The Maltese tourism industry is in need of a clear direction to attract higher-spending clients and begin to move away from reliance on quantity Corinthia Group chairman Alfred Pisani said. 

Speaking during a Times of Malta business breakfast where industry leaders gathered to discuss the way forward for tourism post the pandemic era, Pisani highlighted how the Maltese tourism industry is desperate for a bump in quality to attract higher-spending clients, in a bid to stop relying on volume to sustain itself.

“It is important to see what other countries have done when experiencing a surge in tourism numbers. Bigger countries like Spain, for example, have set out strategic areas for the different budgets of visiting tourists, but what is appropriate for larger countries is not always applicable to Malta. We will always be limited by the size and capacity of the island,” he said. 

Video: Matthew Mirabelli

“It is because of the limited size and resources that we should be aiming for higher spending clients and have a limit on the volume of tourists we should aim for.” 

This, he continued, should be accompanied by a rise in the quality of products offered and the general environment of the island. 

“We must plan a roadmap to how we are going to reach this target, where we solidify interest based on high standards of service and Malta’s unique attraction,” Pisani said. 

More employees, supporting services will be needed

“For every 100,000 additional tourists, we need an estimated 5,000 to 10,000 additional employees to support them. These additional labourers will need accommodation, as well as supporting services, that continue to strain our infrastructure. This is on top of that already being used by the additional tourists so we need to seriously understand the real implication of this.” 

Going for higher quality tourists would allow the industry to charge higher rates, which, while generating higher profitability, would also improve wages and encourage more locals to see tourism as a career, he said.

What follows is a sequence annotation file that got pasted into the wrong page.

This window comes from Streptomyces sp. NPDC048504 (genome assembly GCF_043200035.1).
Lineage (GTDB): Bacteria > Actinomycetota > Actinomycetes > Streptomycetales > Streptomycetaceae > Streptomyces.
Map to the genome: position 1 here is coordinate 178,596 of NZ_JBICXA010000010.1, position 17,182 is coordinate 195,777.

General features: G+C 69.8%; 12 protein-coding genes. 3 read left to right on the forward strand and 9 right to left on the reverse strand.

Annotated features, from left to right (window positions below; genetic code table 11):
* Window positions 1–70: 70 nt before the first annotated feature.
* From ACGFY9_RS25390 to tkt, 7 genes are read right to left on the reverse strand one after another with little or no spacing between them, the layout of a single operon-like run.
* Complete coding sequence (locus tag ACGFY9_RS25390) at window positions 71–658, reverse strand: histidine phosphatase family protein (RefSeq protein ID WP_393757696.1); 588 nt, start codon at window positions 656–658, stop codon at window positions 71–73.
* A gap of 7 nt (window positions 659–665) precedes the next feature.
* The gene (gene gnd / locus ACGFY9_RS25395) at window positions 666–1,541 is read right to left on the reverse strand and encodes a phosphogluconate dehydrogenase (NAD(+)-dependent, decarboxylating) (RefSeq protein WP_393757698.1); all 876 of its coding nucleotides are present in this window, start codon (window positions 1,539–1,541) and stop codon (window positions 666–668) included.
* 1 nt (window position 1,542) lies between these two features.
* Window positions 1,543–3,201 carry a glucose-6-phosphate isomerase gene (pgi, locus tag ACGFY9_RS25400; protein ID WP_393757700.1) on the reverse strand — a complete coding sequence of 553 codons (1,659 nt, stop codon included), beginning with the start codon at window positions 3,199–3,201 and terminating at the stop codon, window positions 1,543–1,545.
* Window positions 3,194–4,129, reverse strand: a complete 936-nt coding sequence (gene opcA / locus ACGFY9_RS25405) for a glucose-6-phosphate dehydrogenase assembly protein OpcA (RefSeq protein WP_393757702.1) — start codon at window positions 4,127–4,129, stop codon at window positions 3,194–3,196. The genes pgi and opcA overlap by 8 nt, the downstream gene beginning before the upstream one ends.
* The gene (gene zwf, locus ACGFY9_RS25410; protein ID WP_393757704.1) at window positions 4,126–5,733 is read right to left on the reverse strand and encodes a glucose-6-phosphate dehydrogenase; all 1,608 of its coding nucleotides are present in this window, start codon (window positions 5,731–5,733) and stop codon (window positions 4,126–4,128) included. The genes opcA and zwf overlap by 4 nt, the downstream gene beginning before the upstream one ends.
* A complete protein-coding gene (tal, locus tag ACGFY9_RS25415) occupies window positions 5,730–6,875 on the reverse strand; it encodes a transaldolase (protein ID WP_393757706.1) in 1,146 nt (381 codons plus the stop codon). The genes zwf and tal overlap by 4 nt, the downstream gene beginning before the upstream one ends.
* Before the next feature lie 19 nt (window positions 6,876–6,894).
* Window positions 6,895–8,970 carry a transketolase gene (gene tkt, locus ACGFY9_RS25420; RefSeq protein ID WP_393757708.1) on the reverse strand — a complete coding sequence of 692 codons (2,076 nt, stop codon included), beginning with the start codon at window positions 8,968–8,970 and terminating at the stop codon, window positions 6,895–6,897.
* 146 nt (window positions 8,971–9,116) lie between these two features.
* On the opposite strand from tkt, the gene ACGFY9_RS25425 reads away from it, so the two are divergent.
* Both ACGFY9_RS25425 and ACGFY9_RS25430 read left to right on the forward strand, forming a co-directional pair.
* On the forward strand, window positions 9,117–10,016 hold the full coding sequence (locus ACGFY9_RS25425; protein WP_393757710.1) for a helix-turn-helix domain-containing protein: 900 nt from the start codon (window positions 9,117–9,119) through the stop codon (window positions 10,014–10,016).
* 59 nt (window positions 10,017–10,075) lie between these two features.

The industry must also acknowledge the rising costs of commodities like fuel that cannot continue to be absorbed by the government indefinitely.

“While rising costs will mean that we will see less low spending visitors, high-net income tourists who are more affluent will continue to travel immaterial of the cost and the priority for the high-income tourist is quality,” he said. 

“Making these changes is both risky and challenging but it is also an opportunity to embrace a new upmarket vision for our industry. A targeted way forward to achieve this is required.”

'Quality and quantity need to walk hand in hand'

Tourism Minister Clayton Bartolo said quality tourism should not be confused with luxury as the two are distinct elements in the industry. 

“Quality and quantity need to walk hand in hand and one does not necessarily exclude the other,” he said. 

“While we do need to find the balance in volume to keep operations feasible, it is crucial that we move towards attracting more high-quality visitors.” 

He added that while the war in Ukraine would certainly pose a challenge to tourism, the outlook for the coming year remains optimistic, with the government committed to increasing the seating capacity of flights to Malta. 

'Gozo can show the way'

In a panel discussion on the way forward for the industry post-pandemic, Gozo Tourism Association CEO Joe Muscat said Gozo feels the pinch of overcrowding more due to its limited size and expressed concern that Gozo was quickly becoming an “extension of Malta” and losing its unique qualities.

“I don’t think we really need to add capacity, Gozo is small, with only 1,000 hotel rooms and 103 licensed restaurants, I think it's possible to focus on upgrading and making the product better. In this sense Gozo could be a model on how to lead tourism quality,” he said. 

He added that, in terms of overcrowding, decreasing numbers might not be the principal problem as much as enforcing the limits on existing carrying capacity. 

CEO of the Malta Chamber of Commerce Marthese Portelli said that, according to a recent study commissioned by the chamber, tourism is the industry most likely to feel the effects of the rising cost of living and inflation.

But, she added, this should not be discouraging because if the industry is aware of its disadvantages and works to improve them, attracting higher-spending clients could serve to mitigate this. 

Malta needs to be aware of how it is packaging its offering to different types of travellers, Portelli continued, and more coordination is needed between industries that all have a finger in the pie of tourism in their own way. 

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